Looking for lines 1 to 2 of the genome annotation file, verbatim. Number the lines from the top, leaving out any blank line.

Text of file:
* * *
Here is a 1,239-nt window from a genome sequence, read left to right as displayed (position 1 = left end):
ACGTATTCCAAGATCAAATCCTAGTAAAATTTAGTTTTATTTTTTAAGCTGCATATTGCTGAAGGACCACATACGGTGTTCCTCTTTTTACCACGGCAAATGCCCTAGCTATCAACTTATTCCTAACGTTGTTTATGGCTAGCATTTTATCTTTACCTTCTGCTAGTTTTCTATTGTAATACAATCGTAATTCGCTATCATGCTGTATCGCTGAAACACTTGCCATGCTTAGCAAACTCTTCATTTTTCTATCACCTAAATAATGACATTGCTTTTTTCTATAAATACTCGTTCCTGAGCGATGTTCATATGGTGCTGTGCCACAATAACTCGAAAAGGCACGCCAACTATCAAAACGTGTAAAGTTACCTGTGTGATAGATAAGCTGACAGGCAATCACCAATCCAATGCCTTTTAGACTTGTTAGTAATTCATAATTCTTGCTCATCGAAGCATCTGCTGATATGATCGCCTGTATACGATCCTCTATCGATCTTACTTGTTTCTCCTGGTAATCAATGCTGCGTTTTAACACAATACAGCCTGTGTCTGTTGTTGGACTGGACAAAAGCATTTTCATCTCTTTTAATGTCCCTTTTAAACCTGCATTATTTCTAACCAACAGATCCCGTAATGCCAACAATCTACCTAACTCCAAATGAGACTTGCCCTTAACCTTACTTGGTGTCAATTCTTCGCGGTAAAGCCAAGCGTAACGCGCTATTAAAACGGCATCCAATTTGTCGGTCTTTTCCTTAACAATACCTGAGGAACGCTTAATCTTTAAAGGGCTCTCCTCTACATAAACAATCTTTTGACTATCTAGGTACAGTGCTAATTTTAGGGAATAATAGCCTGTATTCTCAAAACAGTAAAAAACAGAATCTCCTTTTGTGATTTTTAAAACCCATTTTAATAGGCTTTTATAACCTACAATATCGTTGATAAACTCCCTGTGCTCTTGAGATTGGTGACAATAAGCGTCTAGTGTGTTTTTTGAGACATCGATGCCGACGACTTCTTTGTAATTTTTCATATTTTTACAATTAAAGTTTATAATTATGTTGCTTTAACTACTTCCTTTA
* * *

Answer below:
Here is a 1,239-nt window from a genome sequence, read left to right as displayed (position 1 = left end):
ACGTATTCCAAGATCAAATCCTAGTAAAATTTAGTTTTATTTTTTAAGCTGCATATTGCTGAAGGACCACATACGGTGTTCCTCTTTTTACCACGGCAAATGCCCTAGCTATCAACTTATTCCTAACGTTGTTTATGGCTAGCATTTTATCTTTACCTTCTGCTAGTTTTCTATTGTAATACAATCGTAATTCGCTATCATGCTGTATCGCTGAAACACTTGCCATGCTTAGCAAACTCTTCATTTTTCTATCACCTAAATAATGACATTGCTTTTTTCTATAAATACTCGTTCCTGAGCGATGTTCATATGGTGCTGTGCCACAATAACTCGAAAAGGCACGCCAACTATCAAAACGTGTAAAGTTACCTGTGTGATAGATAAGCTGACAGGCAATCACCAATCCAATGCCTTTTAGACTTGTTAGTAATTCATAATTCTTGCTCATCGAAGCATCTGCTGATATGATCGCCTGTATACGATCCTCTATCGATCTTACTTGTTTCTCCTGGTAATCAATGCTGCGTTTTAACACAATACAGCCTGTGTCTGTTGTTGGACTGGACAAAAGCATTTTCATCTCTTTTAATGTCCCTTTTAAACCTGCATTATTTCTAACCAACAGATCCCGTAATGCCAACAATCTACCTAACTCCAAATGAGACTTGCCCTTAACCTTACTTGGTGTCAATTCTTCGCGGTAAAGCCAAGCGTAACGCGCTATTAAAACGGCATCCAATTTGTCGGTCTTTTCCTTAACAATACCTGAGGAACGCTTAATCTTTAAAGGGCTCTCCTCTACATAAACAATCTTTTGACTATCTAGGTACAGTGCTAATTTTAGGGAATAATAGCCTGTATTCTCAAAACAGTAAAAAACAGAATCTCCTTTTGTGATTTTTAAAACCCATTTTAATAGGCTTTTATAACCTACAATATCGTTGATAAACTCCCTGTGCTCTTGAGATTGGTGACAATAAGCGTCTAGTGTGTTTTTTGAGACATCGATGCCGACGACTTCTTTGTAATTTTTCATATTTTTACAATTAAAGTTTATAATTATGTTGCTTTAACTACTTCCTTTA